Education and Human Sciences, College of (CEHS)


Date of this Version

Spring 4-19-2013


Pitt, R. (2013). Effect of racial socialization and racial identity in adolescent African American males on academic achievement. MS thesis. University of Nebraska-Lincoln.


A THESIS Presented to the Faculty of The Graduate College at the University of Nebraska In Partial Fulfillment of Requirements For the Degree of Master of Science, Major: Child, Youth, and Family Studies, Under the Supervision of Professor Rochelle L. Dalla. Lincoln, Nebraska: May, 2013

Copyright (c) 2013 RaSheema J. Pitt


This study examined possible influences of racial socialization and racial identity in minority’s academic achievement. Qualitative data sources (in-depth, personal interviews, focus groups, and a survey) were collected from 10 minority students and 8 administrators. In addition, a quantitative survey was used to supplement qualitative data. The researcher established her own set of questions for the interviews and focus groups. The pre-established measures used were the Does Your School Have High Expectations for All Students survey and the School Climate survey.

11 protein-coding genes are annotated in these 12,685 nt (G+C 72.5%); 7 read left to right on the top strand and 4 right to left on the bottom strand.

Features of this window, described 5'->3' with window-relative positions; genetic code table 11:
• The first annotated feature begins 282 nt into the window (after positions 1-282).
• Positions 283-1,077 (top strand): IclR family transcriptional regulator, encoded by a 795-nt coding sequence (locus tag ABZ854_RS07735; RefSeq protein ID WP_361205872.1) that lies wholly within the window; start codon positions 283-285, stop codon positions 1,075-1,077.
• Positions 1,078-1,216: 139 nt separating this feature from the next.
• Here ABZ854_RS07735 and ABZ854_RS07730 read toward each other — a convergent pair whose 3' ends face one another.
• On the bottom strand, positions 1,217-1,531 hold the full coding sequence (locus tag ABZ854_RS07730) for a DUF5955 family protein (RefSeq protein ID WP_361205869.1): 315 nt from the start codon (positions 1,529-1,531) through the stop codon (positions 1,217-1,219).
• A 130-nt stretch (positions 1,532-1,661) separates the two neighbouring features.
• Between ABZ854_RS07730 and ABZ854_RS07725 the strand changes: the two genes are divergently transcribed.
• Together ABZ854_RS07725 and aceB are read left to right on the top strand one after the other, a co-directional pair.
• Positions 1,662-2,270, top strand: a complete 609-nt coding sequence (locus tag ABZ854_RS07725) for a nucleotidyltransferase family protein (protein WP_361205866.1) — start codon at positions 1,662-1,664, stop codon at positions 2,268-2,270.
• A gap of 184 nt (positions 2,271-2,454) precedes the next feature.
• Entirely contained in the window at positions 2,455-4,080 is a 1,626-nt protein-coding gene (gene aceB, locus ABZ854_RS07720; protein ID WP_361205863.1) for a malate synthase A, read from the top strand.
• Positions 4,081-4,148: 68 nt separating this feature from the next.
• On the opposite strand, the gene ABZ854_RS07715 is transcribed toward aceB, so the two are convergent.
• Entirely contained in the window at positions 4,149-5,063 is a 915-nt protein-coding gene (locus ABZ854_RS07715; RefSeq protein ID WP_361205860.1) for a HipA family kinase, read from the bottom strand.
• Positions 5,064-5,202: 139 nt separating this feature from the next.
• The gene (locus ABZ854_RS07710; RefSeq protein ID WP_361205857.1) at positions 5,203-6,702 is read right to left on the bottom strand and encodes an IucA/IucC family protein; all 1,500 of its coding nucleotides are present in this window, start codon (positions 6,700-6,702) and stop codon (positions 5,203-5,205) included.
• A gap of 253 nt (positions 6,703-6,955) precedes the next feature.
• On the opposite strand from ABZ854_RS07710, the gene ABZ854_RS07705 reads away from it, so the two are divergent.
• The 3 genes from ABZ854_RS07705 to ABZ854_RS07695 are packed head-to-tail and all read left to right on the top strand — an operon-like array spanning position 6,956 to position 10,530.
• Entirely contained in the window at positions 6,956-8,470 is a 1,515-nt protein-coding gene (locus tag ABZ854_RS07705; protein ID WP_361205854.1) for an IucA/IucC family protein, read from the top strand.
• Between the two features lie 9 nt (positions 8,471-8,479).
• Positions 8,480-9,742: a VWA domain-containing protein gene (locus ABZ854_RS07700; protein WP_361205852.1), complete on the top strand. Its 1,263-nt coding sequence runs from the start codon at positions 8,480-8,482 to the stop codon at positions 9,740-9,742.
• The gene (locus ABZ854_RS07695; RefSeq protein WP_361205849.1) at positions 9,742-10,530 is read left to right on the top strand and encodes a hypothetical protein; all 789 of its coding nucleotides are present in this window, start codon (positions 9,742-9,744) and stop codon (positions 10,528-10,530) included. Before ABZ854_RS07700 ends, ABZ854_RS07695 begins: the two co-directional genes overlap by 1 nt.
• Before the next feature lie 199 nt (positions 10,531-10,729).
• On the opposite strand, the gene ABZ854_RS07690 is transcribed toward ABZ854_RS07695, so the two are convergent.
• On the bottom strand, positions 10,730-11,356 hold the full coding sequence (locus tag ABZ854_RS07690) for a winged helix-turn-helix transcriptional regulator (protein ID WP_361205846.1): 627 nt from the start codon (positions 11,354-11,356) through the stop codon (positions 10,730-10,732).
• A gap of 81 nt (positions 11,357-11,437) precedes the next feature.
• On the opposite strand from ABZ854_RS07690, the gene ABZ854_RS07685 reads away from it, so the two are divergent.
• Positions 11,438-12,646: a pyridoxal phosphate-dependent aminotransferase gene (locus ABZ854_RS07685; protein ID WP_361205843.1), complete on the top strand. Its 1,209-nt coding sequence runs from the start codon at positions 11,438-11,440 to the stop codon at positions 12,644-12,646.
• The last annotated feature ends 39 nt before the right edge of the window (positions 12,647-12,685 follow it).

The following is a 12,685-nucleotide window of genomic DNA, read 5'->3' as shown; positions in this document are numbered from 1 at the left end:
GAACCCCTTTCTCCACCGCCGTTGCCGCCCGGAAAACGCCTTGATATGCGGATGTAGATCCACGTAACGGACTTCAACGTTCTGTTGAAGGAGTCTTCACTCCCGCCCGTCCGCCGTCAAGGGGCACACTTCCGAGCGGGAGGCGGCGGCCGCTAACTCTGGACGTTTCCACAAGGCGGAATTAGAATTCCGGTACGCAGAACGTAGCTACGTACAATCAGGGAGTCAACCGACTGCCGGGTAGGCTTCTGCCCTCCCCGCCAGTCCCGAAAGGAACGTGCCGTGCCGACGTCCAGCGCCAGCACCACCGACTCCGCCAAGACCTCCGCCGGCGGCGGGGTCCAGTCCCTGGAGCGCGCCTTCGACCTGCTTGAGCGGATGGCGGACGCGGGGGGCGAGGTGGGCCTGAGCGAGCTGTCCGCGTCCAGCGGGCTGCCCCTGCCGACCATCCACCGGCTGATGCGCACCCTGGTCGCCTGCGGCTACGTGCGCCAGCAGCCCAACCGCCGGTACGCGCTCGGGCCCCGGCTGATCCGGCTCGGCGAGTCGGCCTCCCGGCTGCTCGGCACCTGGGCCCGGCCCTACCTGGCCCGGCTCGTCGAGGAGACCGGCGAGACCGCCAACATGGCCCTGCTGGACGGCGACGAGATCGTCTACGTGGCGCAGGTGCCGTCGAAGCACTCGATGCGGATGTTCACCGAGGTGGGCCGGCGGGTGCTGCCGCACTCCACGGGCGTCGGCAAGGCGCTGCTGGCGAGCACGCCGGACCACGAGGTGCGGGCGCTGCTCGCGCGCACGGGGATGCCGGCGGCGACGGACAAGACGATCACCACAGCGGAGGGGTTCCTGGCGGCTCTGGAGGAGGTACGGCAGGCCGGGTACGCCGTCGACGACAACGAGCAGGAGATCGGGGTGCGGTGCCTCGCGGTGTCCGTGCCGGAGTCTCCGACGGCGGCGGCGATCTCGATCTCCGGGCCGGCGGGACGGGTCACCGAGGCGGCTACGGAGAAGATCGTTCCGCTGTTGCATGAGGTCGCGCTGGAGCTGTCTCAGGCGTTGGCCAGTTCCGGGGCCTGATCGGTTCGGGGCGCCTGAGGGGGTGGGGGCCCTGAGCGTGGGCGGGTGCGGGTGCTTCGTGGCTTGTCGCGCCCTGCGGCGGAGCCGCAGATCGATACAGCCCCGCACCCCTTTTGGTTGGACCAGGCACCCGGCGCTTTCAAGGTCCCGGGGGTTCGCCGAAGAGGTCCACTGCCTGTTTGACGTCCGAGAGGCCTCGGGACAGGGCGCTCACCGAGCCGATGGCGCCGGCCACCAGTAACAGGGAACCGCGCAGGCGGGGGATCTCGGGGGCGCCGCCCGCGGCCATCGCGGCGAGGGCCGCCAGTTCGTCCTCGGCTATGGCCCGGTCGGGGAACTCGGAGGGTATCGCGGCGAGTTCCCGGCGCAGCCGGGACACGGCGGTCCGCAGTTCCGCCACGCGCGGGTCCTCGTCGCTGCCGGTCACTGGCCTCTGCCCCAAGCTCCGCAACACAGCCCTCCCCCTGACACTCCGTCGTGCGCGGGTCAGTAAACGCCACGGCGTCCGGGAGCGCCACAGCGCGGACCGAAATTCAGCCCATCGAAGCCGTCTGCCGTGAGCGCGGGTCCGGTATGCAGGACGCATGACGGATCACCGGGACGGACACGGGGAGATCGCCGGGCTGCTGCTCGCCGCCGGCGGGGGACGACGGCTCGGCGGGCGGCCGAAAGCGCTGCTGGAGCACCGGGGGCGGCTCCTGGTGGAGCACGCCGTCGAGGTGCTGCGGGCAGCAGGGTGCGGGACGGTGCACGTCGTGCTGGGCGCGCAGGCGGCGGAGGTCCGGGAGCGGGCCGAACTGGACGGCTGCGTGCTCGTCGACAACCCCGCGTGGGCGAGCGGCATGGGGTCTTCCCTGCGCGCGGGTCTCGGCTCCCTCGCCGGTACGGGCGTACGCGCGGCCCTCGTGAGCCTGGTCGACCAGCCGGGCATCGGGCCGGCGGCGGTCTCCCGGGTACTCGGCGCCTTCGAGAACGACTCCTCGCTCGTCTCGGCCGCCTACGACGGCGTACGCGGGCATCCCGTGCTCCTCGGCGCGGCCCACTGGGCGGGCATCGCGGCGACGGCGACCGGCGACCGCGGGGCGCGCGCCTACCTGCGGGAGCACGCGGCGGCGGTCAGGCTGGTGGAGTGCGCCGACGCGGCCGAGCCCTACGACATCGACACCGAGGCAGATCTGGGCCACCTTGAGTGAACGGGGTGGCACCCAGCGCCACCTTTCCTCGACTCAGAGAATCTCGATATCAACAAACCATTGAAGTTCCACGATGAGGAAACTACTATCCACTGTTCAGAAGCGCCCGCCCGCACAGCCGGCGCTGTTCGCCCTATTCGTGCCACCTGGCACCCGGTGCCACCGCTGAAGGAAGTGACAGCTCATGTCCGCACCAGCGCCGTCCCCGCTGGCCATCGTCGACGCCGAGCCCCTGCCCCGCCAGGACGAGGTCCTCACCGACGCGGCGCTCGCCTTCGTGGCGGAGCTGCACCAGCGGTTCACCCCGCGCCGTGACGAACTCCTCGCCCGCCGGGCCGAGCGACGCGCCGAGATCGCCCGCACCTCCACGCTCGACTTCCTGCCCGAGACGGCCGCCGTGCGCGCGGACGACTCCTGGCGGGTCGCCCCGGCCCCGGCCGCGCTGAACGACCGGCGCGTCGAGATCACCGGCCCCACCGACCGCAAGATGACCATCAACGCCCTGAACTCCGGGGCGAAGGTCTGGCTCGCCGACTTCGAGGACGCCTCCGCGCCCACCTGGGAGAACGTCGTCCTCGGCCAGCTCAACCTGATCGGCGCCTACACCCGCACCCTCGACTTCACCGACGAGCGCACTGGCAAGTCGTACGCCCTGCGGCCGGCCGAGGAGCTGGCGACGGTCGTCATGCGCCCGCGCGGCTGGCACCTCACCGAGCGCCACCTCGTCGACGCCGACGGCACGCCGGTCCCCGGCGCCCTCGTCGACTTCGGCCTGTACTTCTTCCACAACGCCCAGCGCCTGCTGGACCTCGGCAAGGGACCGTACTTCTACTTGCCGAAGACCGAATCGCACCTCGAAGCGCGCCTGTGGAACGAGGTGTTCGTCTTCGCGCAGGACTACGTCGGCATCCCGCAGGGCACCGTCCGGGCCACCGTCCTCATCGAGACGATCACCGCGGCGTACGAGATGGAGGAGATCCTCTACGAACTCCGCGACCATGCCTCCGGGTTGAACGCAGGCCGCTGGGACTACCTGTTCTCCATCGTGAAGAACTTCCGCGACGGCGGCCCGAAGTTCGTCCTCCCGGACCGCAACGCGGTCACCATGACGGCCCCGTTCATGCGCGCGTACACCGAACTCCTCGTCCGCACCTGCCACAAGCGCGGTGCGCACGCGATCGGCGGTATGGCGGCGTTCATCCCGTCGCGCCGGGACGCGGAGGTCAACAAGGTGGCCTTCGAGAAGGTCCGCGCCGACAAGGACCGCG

Thematic and theoretical analyses procedures were used to identify emerging themes and patterns, with particular attention to what minority male students and school administrators believe promotes and challenges minority student’s academic success and racial identity. Content analysis was used in the quantitative procedure to determine the school climate. Most participants reported relationships, expectations, self-motivation, and race as significant influences in academic achievement and identity development.

Advisor: Rochelle L. Dalla